Ease of doing business for MSMEs: In current times, where the mere survival of the MSME sector is at stake, Atma Nirbhar Bharat Abhiyan intends to address the needs of the MSME sector.
- By Atul Pandey
Ease of Doing Business for MSMEs: The Micro, Small, and Medium Enterprises (MSMEs) sector is the most vibrant and dynamic industrial sector contributing significantly to the GDP and export while employing around 40 per cent of the Indian workforce. The Prime Minister’s speech emphasized that the MSME sector will act as the bedrock for economic revival. Intending to get the MSME sector back on its feet, the Prime Minister announced the MSME sector to be within the purview of the Atma-Nirbhar Bharat Abhiyan (ANBA). Subsequently, the Finance Minister announced six regulatory measures as part of the ANBA especially for the MSME sector, as part of a series of announcements by the government. In current times, where the mere survival of the MSME sector is at stake, ANBA intends to address the needs of the MSME sector and paves a path for long-term sustainability and profitability of MSMEs.
First and foremost, revising the definition of MSME under applicable law is intended to bring more MSME enterprises under the purview of being classified as MSMEs so that they can reap benefits associated with it and grow under the watchful eyes. Under the new definition, the investment limit for micro, small and medium enterprises have been raised substantially and the distinction between manufacturing and services has been abolished. This measure will widen the net of benefits associated with classification as an MSME to more enterprises.
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The collateral-free automatic credit line and the subordinate debt to MSMEs may be a game-changer for a sector which is finding it harder and harder to find credit support from banks and other financial institutions. It will make it lucrative for risk-averse banks to resume lending operations as the government will act as 100 per cent guarantor on both the principal and the interest. The guarantee from the government will ease pressure on banks and other financial institutions as they will not have to make provisions in case the loan account turns into a non-performing one.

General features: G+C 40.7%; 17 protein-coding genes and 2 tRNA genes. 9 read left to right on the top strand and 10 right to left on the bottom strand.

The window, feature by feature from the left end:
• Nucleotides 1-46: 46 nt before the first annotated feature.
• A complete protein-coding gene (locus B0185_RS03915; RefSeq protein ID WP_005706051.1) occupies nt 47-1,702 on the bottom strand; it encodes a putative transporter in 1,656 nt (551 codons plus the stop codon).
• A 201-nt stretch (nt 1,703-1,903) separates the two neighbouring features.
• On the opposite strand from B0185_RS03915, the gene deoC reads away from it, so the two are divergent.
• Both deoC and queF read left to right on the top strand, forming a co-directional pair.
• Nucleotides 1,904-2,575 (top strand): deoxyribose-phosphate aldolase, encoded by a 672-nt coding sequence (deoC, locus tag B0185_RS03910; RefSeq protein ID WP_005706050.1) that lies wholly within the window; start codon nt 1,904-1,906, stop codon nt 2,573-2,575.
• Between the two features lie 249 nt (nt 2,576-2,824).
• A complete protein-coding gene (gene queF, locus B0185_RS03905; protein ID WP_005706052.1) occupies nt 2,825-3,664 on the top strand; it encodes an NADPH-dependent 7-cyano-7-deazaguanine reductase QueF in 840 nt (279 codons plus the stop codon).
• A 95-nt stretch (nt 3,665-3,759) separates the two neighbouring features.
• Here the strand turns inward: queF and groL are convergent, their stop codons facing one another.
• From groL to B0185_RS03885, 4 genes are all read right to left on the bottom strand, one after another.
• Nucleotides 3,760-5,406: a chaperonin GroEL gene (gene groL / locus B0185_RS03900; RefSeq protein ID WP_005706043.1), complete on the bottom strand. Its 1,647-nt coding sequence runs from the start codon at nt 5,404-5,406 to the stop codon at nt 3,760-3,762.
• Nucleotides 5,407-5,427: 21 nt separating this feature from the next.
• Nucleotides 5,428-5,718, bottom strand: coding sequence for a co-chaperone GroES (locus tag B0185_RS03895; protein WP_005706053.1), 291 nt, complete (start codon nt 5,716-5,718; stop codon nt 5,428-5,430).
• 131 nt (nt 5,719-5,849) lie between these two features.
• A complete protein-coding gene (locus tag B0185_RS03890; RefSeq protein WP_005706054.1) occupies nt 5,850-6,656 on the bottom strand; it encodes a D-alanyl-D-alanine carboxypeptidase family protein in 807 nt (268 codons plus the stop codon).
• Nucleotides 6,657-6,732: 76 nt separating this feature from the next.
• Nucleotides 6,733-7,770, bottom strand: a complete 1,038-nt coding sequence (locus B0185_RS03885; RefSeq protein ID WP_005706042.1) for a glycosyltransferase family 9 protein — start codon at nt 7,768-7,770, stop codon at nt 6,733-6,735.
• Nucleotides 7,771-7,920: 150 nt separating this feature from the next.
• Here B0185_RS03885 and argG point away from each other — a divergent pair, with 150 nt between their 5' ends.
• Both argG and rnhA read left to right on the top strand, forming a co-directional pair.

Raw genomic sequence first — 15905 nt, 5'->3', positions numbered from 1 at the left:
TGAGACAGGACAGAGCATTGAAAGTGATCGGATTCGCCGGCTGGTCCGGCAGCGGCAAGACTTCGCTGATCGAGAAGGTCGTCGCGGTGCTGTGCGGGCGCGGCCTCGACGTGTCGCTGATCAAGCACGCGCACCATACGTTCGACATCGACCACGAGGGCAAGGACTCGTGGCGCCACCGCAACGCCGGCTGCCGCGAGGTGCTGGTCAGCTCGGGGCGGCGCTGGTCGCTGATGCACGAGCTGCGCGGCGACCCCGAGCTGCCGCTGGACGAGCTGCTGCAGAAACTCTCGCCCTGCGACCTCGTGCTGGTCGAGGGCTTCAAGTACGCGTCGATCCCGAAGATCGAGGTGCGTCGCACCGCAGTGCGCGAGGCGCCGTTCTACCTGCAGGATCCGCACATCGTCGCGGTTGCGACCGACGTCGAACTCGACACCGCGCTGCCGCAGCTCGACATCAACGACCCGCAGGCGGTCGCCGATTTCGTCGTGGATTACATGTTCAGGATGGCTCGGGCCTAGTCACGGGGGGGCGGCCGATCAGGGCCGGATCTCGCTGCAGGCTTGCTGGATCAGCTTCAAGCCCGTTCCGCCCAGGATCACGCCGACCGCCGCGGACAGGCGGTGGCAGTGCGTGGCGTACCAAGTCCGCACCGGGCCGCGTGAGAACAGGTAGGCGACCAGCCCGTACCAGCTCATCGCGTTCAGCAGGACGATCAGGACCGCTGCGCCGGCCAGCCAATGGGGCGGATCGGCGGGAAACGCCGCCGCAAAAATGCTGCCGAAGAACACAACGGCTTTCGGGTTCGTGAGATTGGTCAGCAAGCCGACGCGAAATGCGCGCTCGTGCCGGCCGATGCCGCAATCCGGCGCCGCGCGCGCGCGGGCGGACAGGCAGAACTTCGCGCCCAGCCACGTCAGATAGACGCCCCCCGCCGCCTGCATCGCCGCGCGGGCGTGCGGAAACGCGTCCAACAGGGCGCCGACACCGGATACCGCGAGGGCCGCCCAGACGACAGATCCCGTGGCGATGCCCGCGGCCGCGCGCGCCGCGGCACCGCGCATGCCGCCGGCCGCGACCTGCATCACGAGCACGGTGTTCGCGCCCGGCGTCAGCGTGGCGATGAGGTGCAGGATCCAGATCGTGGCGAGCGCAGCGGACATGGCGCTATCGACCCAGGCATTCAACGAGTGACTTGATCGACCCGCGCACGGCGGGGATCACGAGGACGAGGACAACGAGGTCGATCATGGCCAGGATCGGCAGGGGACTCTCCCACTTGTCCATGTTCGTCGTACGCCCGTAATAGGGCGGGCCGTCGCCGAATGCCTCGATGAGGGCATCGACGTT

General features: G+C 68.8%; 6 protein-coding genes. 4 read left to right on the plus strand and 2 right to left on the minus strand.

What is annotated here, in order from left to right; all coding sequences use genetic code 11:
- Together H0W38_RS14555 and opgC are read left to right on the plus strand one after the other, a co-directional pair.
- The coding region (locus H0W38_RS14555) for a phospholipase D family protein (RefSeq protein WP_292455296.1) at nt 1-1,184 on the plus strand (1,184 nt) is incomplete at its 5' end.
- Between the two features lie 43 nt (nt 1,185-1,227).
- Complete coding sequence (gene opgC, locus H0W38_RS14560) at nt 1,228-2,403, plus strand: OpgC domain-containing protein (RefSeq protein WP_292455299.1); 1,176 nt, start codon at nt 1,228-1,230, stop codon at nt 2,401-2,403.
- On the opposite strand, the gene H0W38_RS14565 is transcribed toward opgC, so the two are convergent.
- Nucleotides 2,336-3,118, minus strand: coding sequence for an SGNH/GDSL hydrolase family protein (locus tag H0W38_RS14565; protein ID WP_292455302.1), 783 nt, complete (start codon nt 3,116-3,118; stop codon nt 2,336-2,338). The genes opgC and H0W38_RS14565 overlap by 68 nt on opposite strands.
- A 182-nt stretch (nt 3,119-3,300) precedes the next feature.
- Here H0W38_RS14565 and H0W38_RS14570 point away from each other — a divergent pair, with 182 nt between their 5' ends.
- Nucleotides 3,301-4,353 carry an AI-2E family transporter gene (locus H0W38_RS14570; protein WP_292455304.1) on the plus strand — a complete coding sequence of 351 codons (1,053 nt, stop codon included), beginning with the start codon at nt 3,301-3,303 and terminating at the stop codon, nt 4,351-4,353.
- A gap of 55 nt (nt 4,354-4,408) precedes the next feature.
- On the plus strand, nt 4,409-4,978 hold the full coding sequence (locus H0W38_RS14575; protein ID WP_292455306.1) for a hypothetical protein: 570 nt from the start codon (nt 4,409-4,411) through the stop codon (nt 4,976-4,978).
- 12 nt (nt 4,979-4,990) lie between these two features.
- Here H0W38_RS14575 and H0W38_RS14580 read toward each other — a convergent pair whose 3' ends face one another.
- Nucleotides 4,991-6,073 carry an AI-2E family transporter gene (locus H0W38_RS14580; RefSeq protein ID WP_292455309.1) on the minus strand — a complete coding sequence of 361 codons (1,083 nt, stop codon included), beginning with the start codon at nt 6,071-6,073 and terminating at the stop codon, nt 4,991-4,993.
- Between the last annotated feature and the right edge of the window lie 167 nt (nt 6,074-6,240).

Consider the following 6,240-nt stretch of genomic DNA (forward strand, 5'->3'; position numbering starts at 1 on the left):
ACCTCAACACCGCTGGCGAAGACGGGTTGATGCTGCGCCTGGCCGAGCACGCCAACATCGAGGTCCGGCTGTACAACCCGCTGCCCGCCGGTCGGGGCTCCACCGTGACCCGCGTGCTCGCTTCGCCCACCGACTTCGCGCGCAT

The Finance Minister also announced the creation of ‘Fund of Funds’ with a corpus of Rs 10,000 crores where the government through the funds will pick up an equity stake in the MSMEs with growth potential and viability. These equity infusions will lead to increase in size and capacity of the MSMEs and the revision in the definition of MSME is correlated to this. Further, the long-term goal of such equity infusion is to encourage the MSMEs to list on stock exchanges.
Online marketplace for MSMEs is intended to help all market participants, including end-consumer. Affordable products and services and the narrative of ‘Make-in-India’ and national unity during marketing will be attractive to the cash-strapped consumer.
Startups are not explicitly covered in the definition of MSME; however, startups operating in manufacturing and ancillary services sector especially medical devices, robotics etc. may consider registering themselves as MSME. The host of benefits such as priority lending to cluster financing, exemptions, tax soaps etc. will be available to such startups along with the new benefits under ANBA.
Lastly, ANBA may be construed as import substitution. Given the fact that India is a net importer, import substitution will empower us to shift away from our dependence on other countries. It may very well be argued that import substitution is primarily focused on giving a fillip to the MSMEs. As the internal demand potential that India has, coupled with a demographic advantage provides mass-scale employment, MSMEs will be on track to achieve economies of scale in the future.
Atul Pandey is the Partner at Khaitan & Co LLP. Views expressed are the author’s own.